The Knesset building.
(photo credit: MARC ISRAEL SELLEM)
The position of Knesset rabbi has been opened up to women, following a decision by the Knesset’s legal adviser that the previous tender for the job prevented women from applying.
The previous incumbent in the position recently retired and the tender issued for the job includes the stipulation that the candidate have ordination from the Chief Rabbinate.
But the Knesset rabbi is mostly charged with overseeing kashrut in the building, and a letter from the Reform Movement in Israel to the Knesset director and Knesset legal adviser Eyal Yinon pointed out that a High Court of Justice decision in 2013 ruled that women should be allowed to serve as kashrut supervisors and allowed to take the Chief Rabbinate’s kashrut exams.
Reform Movement attorney Riki Shapira argued in her letter that there are many women with a broad knowledge of Jewish law who are today serving as kashrut supervisors and could do the job required of the Knesset rabbi, and that the requirement for rabbinic ordination was therefore unnecessary.
She also argued that limiting the job to Orthodox rabbis discriminated against rabbis with Reform and Conservative ordination, and therefore contravenes Israel’s basic law for human dignity and liberty.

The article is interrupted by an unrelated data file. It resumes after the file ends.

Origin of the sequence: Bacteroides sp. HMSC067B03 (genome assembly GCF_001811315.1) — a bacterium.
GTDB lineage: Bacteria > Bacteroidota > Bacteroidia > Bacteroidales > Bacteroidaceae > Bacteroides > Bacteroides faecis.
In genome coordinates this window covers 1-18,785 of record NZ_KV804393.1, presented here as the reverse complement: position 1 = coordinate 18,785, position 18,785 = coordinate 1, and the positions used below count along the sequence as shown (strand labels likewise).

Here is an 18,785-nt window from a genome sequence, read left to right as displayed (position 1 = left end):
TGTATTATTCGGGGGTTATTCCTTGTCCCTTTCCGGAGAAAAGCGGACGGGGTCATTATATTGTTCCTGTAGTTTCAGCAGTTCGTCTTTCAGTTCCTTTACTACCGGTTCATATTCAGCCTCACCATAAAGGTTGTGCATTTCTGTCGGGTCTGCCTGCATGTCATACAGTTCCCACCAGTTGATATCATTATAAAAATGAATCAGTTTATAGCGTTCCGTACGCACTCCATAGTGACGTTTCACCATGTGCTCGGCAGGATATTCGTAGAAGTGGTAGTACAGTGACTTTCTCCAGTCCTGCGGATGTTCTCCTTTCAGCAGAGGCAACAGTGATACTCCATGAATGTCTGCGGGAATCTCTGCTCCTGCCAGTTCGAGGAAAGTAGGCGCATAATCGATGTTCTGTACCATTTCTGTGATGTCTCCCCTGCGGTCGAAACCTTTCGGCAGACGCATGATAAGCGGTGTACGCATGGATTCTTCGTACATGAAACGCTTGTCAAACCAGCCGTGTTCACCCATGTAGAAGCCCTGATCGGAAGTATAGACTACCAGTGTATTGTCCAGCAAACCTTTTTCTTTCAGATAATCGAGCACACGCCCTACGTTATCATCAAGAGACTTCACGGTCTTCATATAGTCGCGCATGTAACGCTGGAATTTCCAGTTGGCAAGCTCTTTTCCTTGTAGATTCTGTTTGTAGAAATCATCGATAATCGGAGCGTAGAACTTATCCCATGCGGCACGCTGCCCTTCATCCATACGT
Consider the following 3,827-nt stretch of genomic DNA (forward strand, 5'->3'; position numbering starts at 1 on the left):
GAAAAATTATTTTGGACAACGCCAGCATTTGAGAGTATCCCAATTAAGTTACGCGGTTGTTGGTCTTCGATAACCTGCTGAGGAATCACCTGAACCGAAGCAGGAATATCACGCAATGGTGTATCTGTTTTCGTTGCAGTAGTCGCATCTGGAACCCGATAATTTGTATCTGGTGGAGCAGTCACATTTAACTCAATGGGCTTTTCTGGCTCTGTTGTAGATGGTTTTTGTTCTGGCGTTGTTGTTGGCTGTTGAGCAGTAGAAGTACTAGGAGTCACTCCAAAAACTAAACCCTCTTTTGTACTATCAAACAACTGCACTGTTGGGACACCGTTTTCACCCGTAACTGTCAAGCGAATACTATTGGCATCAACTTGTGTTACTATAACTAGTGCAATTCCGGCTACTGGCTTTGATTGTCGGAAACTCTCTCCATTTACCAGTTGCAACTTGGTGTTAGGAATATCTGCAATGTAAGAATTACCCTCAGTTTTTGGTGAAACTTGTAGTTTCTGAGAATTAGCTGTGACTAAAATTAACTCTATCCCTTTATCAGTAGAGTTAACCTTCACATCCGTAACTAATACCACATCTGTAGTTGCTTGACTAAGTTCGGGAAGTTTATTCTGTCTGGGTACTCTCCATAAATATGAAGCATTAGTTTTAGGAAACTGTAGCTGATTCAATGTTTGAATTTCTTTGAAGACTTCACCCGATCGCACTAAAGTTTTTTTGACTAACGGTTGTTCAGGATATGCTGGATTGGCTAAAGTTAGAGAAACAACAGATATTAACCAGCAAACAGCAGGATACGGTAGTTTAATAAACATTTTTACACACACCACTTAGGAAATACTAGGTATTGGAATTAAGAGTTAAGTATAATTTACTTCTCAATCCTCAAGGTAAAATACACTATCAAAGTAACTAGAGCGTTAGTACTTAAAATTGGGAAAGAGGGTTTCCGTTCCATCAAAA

In his reply, Yinon essentially conceded that there was no reason to restrict the job to someone with ordination from the Chief Rabbinate, and said that a new tender would be published which requires either ordination or an academic degree, together with qualification as kashrut supervisor from the Chief Rabbinate.
Yesh Atid MK Elazar Stern, who is religious, welcomed the decision and said he hoped that a woman would get the job.
“I am familiar with the job of Knesset rabbi and am convinced that there are enough women who can fill this position in a good and honorable manner,” he said.
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